circa 1653 CE

The large charbagh (a form of Persian garden divided into four parts) provides the foreground for the classic view of the Taj Mahal. The garden's strict and formal planning employs raised pathways which divide each quarter of the garden into 16 sunken parterres or flowerbeds. A raised marble water tank at the center of the garden, halfway between the tomb and the gateway, and a linear reflecting pool on the North-South axis reflect the Taj Mahal. Elsewhere the garden is laid out with avenues of trees and fountains.

circa 1653 CE

Naqqar khana
Two pavilions occupy the east and west ends of the cross axis, one the mirror of the other. In the classic charbargh design, gates would have been located in this location. In the Taj they provide punctuation and access to the long enclosing wall with its decorative crenellations. Built of sandstone, they are given a tripartite form and over two storeys and are capped with a white marble chhatris supported from 8 columns.

Forecourt (Jilaukhana)

circa 1648 CE

Forecourt Gardens
The forecourt (jilaukhana, literally meaning 'in front of house') was a courtyard feature introduced to mughal architecture by Shah Jahan. It provided an area where visitors would dismount from their horses or elephants and assemble in style before entering the main tomb complex. The rectangular area divides north-south and east-west with an entry to the tomb complex through the main gate to the north and entrance gates leading to the outside provided in the eastern, western and southern walls. The southern gate leads to the Taj Ganji quarter.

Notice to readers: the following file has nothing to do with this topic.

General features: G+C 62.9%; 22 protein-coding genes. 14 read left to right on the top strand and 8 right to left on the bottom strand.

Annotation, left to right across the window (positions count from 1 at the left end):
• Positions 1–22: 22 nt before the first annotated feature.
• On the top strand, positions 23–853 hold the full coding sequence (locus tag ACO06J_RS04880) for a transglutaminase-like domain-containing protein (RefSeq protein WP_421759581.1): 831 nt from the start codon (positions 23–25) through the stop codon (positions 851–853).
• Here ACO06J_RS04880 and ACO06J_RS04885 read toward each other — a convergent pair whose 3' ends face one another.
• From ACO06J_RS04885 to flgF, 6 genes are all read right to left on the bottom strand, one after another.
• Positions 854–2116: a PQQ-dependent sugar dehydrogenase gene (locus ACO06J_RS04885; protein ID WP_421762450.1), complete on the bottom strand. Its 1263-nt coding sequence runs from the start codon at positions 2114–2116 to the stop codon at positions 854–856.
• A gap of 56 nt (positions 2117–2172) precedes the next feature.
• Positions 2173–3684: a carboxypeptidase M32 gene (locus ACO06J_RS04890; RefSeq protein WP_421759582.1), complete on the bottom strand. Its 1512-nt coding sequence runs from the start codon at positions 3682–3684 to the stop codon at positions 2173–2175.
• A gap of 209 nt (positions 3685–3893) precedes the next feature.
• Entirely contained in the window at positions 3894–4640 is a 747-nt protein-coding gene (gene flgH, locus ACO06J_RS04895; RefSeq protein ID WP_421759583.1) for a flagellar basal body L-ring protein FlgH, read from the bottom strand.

circa 1648 CE

The Khawasspuras, are two residential quarters situated in the northeastern and northwestern corners of the forecourt. The khawasspuras served as living quarters for the caretakers of the tomb and the persons who performed the funerary services. These enclosures are arranged around rectangular courtyards surrounded by arcaded verandahs, two of which form the rear side of the jilaukhana's rooms. The khawasspuras were entered through the wall adjoining the main garden to the north of the southern galleries.

circa 1648 CE

Southern Gate
The southern gate is the largest of all three main gates of the complex. It provides acces from the Taj Ganji quarter of the old city of Agra. The Gate is located in the southern wall of the tomb-complex, Which faces the old Mumtazabad (Modern Taj Ganj). It stand on an evelated square measuring 156 feet each way. In the central chamber, there are two uninscribed tombs of marble stone. The platform of the building is octagonal and the cupola is turnip-shaped.

circa 1648 CE

Eastern Gate
The eastern gate, also known as the Sirhindi Darwaza is one of the three major entrances to the Taj Mahal Complex from land.

circa 1648 CE

Western Gate
The eastern gate, also known as the Sirhindi Darwaza is one of the three major entrances to the Taj Mahal Complex from land.